It's hard not to crack a smile at former PC Gamer columnist Xalavier Nelson Jr's game premises. His previous games include a "sci-fi body horror market tycoon," an "open world Strand-type game," and An Airport for Aliens Currently Run by Dogs (which is just its name). The upcoming El Paso, Elsewhere, which I played for a bit at GDC last month, doesn't disappoint in that regard. It's about "confronting your relationship trauma" by stopping the world-ending designs of your ex-girlfriend, "Draculae, lord of the vampires," who's holed up at the bottom of 46 substories that spontaneously appeared beneath a motel in Texas.
To get to her, you'll have to wield guns and wooden stakes against "distorted werewolves, biblically-accurate angels, vampires and more." The third-person shooter is heavily inspired by Max Payne, with slo-mo leaping and a pill-addicted, block-headed protagonist who likes to monologue about life's contradictions.
"She's conducting a ritual that will end the world as we know it," he says solemnly in one cutscene. "It's what she always wanted, even when she said she didn't."
Nelson, who provides the character's gravely voice, also enjoys a good contradiction. His studio, Strange Scaffold, is using Unity's High Definition Render Pipeline, which gives them tools that, as Unity puts it, can be used to achieve "high-end graphical realism." But if it weren't for the dynamic lighting and volumetric fog, El Paso, Elsewhere would look period-accurate in 2001.
"HDRP was what Unity intended to use for movies, and to compete with Unreal," said Nelson. "And we're like, 'What if we used that to make a game that looks old?'"
It isn't a cakewalk to play, either, from what I experienced. Ammo must be carefully conserved, although you can replenish one-hit-kill wooden stakes by breaking wooden objects, which is a nice touch. And effectively using bullet time dodges against small hordes of charging creatures takes practice, or maybe just the restraint not to go slo-mo when it isn't called for. I wasn't able to get completely comfortable with El Paso, Elsewhere's controls in the short time I had to demo it on a laptop, but by the end I was mostly dodge rolling at regular speed through short gaps in walls to escape monster hordes and steal some breathing room. By the end of the demo, I did encounter some projectile-shooting enemies who could be better responded to by slowing things down for mid-dodge headshots.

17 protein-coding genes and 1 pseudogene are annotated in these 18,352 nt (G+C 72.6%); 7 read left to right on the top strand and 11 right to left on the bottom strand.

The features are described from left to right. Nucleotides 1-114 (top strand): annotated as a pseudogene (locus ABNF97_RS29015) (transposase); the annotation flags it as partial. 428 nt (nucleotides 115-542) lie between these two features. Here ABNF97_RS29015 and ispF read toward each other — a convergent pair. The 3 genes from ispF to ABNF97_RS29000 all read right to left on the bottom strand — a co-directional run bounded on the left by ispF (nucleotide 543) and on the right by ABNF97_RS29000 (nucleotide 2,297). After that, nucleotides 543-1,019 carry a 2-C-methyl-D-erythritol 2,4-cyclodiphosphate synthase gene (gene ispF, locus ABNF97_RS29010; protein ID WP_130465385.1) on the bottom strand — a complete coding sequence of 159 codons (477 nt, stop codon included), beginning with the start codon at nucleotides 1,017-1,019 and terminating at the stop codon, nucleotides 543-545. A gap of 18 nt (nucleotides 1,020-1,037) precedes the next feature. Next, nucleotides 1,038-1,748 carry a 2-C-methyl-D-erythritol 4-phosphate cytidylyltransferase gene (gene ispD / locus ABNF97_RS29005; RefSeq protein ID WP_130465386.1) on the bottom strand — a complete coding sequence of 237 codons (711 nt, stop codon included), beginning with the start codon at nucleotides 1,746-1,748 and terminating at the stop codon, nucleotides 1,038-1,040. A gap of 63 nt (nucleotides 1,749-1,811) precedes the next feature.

Nelson likes that you can tell which level designer created each El Paso, Elsewhere level, something he sees as another nod to classic PC game design, in that John Romero's Doom levels are identifiable as Romero levels, as one example. The El Paso level I played was made by Jim Brown, who "loves hiding weird chairs that float in midair and having small secrets and traversable spaces that you can only get through by rolling," Nelson said—hence why I spent a lot of time rolling through gaps. And as expected from a game whose primary inspiration is Max Payne, there are a lot of bathrooms.
I wouldn't describe El Paso, Elsewhere as a pure tribute to Remedy's classic shooter, though. It's very Remedy-like, from its dialogue to its motel setting, which the Finnish studio has revisited multiple times, but Remedy doesn't have Nelson rapping on its soundtrack, or "molotov cocktails filled with holy blue flame." As wrapped up in past forms and archetypes as it is, El Paso, Elsewhere seems like an attempt to make something new. Nelson also mentioned Hotline Miami as an inspiration, and at a high level, that game strikes me as a good target to shoot for: a game that might've been born out of a fascination with the past, but was original and surprising and inspired future games.
However it turns out, I think the message is clear: It's not a good idea to date vampire lords. El Paso, Elsewhere is on track to release sometime later this year, and has a Steam page. A prequel, called El Paso, Nightmare, is available now for $5.